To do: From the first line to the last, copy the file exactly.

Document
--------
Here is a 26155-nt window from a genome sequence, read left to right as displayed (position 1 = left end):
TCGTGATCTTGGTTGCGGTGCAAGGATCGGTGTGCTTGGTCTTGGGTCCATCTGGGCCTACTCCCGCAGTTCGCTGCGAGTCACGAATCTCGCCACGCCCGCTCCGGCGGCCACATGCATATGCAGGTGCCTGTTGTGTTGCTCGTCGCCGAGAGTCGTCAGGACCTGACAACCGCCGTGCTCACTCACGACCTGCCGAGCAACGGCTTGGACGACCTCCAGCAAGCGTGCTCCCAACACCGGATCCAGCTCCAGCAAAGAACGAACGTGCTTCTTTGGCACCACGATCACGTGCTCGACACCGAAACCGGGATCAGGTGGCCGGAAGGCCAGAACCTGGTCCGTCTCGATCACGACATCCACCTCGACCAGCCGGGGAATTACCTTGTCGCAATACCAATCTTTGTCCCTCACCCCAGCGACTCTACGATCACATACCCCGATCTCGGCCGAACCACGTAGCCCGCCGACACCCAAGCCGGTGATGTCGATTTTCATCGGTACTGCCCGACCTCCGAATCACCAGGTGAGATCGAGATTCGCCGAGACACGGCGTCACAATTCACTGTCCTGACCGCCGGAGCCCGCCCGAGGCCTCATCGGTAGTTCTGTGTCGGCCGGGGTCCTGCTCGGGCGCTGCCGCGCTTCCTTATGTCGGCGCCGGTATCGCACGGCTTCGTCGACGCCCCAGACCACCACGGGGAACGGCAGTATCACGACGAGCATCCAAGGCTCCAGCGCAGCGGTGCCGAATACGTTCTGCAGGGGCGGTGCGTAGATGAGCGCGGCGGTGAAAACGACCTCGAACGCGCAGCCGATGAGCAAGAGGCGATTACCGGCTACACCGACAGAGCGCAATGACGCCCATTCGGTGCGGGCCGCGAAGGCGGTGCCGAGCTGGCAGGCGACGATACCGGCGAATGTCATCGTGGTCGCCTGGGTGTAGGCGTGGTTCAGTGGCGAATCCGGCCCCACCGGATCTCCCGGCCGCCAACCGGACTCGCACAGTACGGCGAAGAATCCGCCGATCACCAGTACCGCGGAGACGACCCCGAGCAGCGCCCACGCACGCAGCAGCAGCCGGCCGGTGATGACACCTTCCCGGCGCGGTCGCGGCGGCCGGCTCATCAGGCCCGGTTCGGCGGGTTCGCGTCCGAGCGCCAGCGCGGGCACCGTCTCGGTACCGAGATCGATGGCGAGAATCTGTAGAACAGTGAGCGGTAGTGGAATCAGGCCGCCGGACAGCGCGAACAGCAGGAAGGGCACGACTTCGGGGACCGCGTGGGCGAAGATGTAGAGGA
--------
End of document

Here is a 26155-nt window from a genome sequence, read left to right as displayed (position 1 = left end):
TCGTGATCTTGGTTGCGGTGCAAGGATCGGTGTGCTTGGTCTTGGGTCCATCTGGGCCTACTCCCGCAGTTCGCTGCGAGTCACGAATCTCGCCACGCCCGCTCCGGCGGCCACATGCATATGCAGGTGCCTGTTGTGTTGCTCGTCGCCGAGAGTCGTCAGGACCTGACAACCGCCGTGCTCACTCACGACCTGCCGAGCAACGGCTTGGACGACCTCCAGCAAGCGTGCTCCCAACACCGGATCCAGCTCCAGCAAAGAACGAACGTGCTTCTTTGGCACCACGATCACGTGCTCGACACCGAAACCGGGATCAGGTGGCCGGAAGGCCAGAACCTGGTCCGTCTCGATCACGACATCCACCTCGACCAGCCGGGGAATTACCTTGTCGCAATACCAATCTTTGTCCCTCACCCCAGCGACTCTACGATCACATACCCCGATCTCGGCCGAACCACGTAGCCCGCCGACACCCAAGCCGGTGATGTCGATTTTCATCGGTACTGCCCGACCTCCGAATCACCAGGTGAGATCGAGATTCGCCGAGACACGGCGTCACAATTCACTGTCCTGACCGCCGGAGCCCGCCCGAGGCCTCATCGGTAGTTCTGTGTCGGCCGGGGTCCTGCTCGGGCGCTGCCGCGCTTCCTTATGTCGGCGCCGGTATCGCACGGCTTCGTCGACGCCCCAGACCACCACGGGGAACGGCAGTATCACGACGAGCATCCAAGGCTCCAGCGCAGCGGTGCCGAATACGTTCTGCAGGGGCGGTGCGTAGATGAGCGCGGCGGTGAAAACGACCTCGAACGCGCAGCCGATGAGCAAGAGGCGATTACCGGCTACACCGACAGAGCGCAATGACGCCCATTCGGTGCGGGCCGCGAAGGCGGTGCCGAGCTGGCAGGCGACGATACCGGCGAATGTCATCGTGGTCGCCTGGGTGTAGGCGTGGTTCAGTGGCGAATCCGGCCCCACCGGATCTCCCGGCCGCCAACCGGACTCGCACAGTACGGCGAAGAATCCGCCGATCACCAGTACCGCGGAGACGACCCCGAGCAGCGCCCACGCACGCAGCAGCAGCCGGCCGGTGATGACACCTTCCCGGCGCGGTCGCGGCGGCCGGCTCATCAGGCCCGGTTCGGCGGGTTCGCGTCCGAGCGCCAGCGCGGGCACCGTCTCGGTACCGAGATCGATGGCGAGAATCTGTAGAACAGTGAGCGGTAGTGGAATCAGGCCGCCGGACAGCGCGAACAGCAGGAAGGGCACGACTTCGGGGACCGCGTGGGCGAAGATGTAGAGGA